One of my good friends recently said that Mayor Kasim Reed and Governor Nathan Deal looked like two Soviet bureaucrats while making their comments to the press about the snowstorm. As I spent 20 hours in my car (Peachtree Dunwoody Rd. and Hammond Drive to lower east Cobb), I felt better listening to Deal as he took full responsibility for the lack of preparedness while blaming the weather forecasters. Then Mayor Reed added to my level of comfort as he assured us that they learned from the January 2011 ice storm and all would be okay.
I thought it amusing to read comments and listen to interviews from people affected by the storm. Invariably they discussed how their elected officials and appointed bureaucrats failed, how they were unprepared, made bad decisions, and otherwise let the people down. Certainly there is some merit to the criticism. I just find it ironic that so many voters in Georgia who believe that government is the problem, that we need less government and fewer government workers, are the same ones that expect their government to work miracles in a time of crisis. I am sure many of the same people also think that the private sector could do a better job in these circumstances, yet I wonder how they would coordinate their efforts with all of the municipalities involved, and what the companies would do to stay profitable in between crises.
This storm, while bad, was nowhere near as bad as so many I have lived through. But it produced the single greatest mess impacting so many people, and you have to ask yourself why? As I see it the biggest problem is that we live in a state where the car is king. People generally don’t like public transportation and prefer the freedom that their cars bring even if they are stuck in traffic all the time and have to plan their lives around traffic. Now some of the opponents to the TSPLOST are proposing to allow individual counties to work with a neighboring county to come up with transportation alternatives. TSPLOST would have focused on the region, and being that the latest storm hit a wide region, I’m not sure how more localized fixes would alleviate our traffic problems. Consider that there is strong opposition to bringing MARTA rail service just to the new Cobb stadium, while at the same time the biggest concern with the new home of the Braves is the additional traffic it will bring.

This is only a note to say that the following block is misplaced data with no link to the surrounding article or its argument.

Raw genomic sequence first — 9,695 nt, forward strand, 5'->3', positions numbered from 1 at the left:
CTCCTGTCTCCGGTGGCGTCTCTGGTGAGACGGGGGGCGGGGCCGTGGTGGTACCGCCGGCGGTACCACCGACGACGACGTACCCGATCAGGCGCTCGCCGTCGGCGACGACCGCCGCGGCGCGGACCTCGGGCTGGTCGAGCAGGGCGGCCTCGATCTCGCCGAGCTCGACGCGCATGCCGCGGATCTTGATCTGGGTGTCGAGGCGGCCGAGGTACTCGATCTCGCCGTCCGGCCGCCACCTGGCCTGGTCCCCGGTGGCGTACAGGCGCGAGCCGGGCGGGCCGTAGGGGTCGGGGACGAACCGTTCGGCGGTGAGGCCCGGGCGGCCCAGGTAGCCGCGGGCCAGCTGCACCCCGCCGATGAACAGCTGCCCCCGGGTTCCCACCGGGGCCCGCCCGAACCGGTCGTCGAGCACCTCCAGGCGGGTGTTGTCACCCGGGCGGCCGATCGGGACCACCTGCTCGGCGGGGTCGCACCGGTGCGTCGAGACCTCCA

The whole world saw on CNN what a small snowstorm can do to Atlanta. If anyone thinks that it won’t influence companies in whether to relocate to the Atlanta area, open a branch, or to start a business here, they are clueless. The world also watched how the governor handled it, and that too will factor into their thinking. Among the questions that will be asked are whether the Atlanta metropolitan area has a good, reliable transportation system, and whether Georgia produces the kinds of political leaders that makes things happen and solves problems. If this governor or any other candidate for public office thinks that just lowering taxes is going to draw businesses from all over the map, they are either drinking Kool-Aid or returning from a vacation in Colorado.
If anyone thinks that help may be on the way with alternatives to Governor Deal in the upcoming Republican primary, consider this. One opponent, David Pennington was quoted saying that Deal “failed miserably”, but never offered a syllable about how he would deal with weather crises in the region. His only mantra is about taxes. The other candidate, John Barge, said that he would have “taken the heat” for closing the schools early, “especially when it involves safety. Yet Barge, the state school superintendant, said that he did not urge the schools to let students out early out of fear of “overreaching.”
Nothing will change or improve until we solve our transportation problems. There isn’t enough asphalt to hold all the cars in the Atlanta metropolitan area. So all we can do is sleep well knowing that the governor has arranged for more salt bins to be strategically placed around the state. I wish that had consoled me the other night, but it didn’t. At least some consolation came from knowing that our underpaid uniformed public servants were out in full force doing the real work. To them I say, thank you!